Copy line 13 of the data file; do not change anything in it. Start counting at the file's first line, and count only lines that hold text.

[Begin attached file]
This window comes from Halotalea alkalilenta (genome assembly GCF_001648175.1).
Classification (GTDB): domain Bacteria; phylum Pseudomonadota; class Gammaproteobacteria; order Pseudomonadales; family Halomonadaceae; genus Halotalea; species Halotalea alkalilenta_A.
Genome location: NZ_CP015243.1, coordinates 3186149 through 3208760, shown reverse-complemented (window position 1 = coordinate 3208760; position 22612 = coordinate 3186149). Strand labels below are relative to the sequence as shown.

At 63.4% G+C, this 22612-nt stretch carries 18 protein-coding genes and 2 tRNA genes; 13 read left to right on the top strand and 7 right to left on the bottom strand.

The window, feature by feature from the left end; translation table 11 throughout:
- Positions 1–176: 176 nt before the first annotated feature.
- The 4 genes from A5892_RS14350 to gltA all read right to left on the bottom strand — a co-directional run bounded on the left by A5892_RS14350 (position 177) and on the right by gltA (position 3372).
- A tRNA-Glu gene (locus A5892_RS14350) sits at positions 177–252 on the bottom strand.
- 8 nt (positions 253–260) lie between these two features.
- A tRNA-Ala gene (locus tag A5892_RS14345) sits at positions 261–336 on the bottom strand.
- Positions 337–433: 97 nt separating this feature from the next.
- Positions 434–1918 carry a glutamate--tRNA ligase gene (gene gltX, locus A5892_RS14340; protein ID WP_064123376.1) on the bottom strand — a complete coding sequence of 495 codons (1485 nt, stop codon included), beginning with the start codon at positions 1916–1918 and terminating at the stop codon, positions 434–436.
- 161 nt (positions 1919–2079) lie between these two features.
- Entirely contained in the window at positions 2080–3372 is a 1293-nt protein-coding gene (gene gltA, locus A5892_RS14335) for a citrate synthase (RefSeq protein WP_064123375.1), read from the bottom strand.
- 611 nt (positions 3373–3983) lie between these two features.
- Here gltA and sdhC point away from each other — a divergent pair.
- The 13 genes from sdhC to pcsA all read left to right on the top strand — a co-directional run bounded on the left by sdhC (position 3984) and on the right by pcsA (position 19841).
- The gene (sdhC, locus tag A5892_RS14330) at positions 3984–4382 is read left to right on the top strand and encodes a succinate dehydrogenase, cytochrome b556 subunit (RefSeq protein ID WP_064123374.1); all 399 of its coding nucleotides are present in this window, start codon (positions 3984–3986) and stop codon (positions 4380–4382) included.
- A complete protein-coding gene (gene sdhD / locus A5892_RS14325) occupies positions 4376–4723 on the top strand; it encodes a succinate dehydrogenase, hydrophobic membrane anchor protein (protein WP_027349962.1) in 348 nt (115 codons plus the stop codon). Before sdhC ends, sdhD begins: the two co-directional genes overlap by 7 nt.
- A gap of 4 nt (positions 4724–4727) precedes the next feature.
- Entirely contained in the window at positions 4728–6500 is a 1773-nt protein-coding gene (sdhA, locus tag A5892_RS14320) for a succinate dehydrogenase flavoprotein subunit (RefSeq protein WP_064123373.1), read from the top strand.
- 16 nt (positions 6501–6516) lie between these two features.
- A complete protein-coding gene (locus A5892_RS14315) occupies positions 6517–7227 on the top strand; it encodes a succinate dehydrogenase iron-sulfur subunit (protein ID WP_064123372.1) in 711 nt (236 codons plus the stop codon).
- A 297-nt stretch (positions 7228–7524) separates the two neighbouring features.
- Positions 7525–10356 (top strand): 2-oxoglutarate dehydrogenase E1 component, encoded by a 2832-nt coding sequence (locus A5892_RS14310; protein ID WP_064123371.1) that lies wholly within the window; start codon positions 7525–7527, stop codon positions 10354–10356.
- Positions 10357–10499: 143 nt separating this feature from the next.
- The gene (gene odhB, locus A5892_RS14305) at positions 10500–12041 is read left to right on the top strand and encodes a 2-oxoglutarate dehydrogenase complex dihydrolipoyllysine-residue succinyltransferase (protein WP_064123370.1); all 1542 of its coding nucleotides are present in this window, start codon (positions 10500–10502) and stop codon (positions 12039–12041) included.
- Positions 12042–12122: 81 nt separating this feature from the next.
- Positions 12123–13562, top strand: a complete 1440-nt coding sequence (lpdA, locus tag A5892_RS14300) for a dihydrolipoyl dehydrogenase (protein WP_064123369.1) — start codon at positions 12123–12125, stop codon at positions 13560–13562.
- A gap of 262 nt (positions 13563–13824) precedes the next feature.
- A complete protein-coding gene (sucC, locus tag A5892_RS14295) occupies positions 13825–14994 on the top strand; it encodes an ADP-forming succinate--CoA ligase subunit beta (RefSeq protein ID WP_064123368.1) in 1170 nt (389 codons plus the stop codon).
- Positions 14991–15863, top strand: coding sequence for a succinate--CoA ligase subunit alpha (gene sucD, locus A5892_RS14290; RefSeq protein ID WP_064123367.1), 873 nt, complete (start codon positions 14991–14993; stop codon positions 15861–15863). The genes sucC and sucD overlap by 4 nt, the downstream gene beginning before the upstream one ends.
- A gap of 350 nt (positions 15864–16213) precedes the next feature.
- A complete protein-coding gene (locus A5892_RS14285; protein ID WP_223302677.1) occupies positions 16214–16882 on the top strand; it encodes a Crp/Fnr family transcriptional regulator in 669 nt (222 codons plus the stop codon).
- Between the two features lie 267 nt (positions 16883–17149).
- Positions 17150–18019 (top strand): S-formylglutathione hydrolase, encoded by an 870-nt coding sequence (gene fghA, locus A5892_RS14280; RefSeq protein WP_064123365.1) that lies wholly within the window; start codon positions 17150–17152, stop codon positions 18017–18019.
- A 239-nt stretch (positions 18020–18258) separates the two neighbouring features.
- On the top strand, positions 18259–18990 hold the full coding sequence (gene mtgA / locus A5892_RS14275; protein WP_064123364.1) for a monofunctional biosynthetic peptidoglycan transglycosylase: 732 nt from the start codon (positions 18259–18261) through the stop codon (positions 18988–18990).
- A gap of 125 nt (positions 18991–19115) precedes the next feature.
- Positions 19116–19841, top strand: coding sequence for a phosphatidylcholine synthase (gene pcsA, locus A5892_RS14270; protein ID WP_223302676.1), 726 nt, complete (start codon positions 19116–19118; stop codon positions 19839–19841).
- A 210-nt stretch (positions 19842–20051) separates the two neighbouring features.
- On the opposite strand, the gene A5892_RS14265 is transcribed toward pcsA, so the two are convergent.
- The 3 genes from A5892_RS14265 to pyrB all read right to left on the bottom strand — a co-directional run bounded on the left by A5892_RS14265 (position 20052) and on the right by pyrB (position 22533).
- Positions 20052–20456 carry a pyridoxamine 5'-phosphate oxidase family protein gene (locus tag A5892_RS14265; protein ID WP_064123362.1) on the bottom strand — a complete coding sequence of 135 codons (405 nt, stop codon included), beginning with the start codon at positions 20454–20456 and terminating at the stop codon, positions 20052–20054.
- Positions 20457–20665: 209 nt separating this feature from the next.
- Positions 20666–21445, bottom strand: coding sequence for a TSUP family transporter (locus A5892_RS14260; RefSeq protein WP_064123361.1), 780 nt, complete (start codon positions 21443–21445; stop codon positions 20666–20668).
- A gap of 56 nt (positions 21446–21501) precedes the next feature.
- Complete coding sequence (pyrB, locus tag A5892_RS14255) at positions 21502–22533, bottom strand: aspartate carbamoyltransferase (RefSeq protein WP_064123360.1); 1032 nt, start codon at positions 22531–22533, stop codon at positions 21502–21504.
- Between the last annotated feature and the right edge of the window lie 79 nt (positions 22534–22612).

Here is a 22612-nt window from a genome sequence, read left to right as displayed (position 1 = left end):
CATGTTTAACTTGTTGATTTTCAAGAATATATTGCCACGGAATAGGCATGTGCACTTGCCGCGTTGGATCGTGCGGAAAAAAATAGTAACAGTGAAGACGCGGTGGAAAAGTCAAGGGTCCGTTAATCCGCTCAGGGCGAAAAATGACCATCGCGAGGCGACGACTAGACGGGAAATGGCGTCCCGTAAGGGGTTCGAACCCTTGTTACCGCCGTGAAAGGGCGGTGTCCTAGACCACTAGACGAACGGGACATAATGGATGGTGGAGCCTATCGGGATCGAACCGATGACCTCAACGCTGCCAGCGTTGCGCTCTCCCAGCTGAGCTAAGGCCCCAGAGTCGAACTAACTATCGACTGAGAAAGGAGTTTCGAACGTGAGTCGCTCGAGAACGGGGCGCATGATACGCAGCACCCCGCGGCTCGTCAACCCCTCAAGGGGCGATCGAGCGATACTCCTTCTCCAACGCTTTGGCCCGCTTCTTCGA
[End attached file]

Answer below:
- 161 nt (positions 1919–2079) lie between these two features.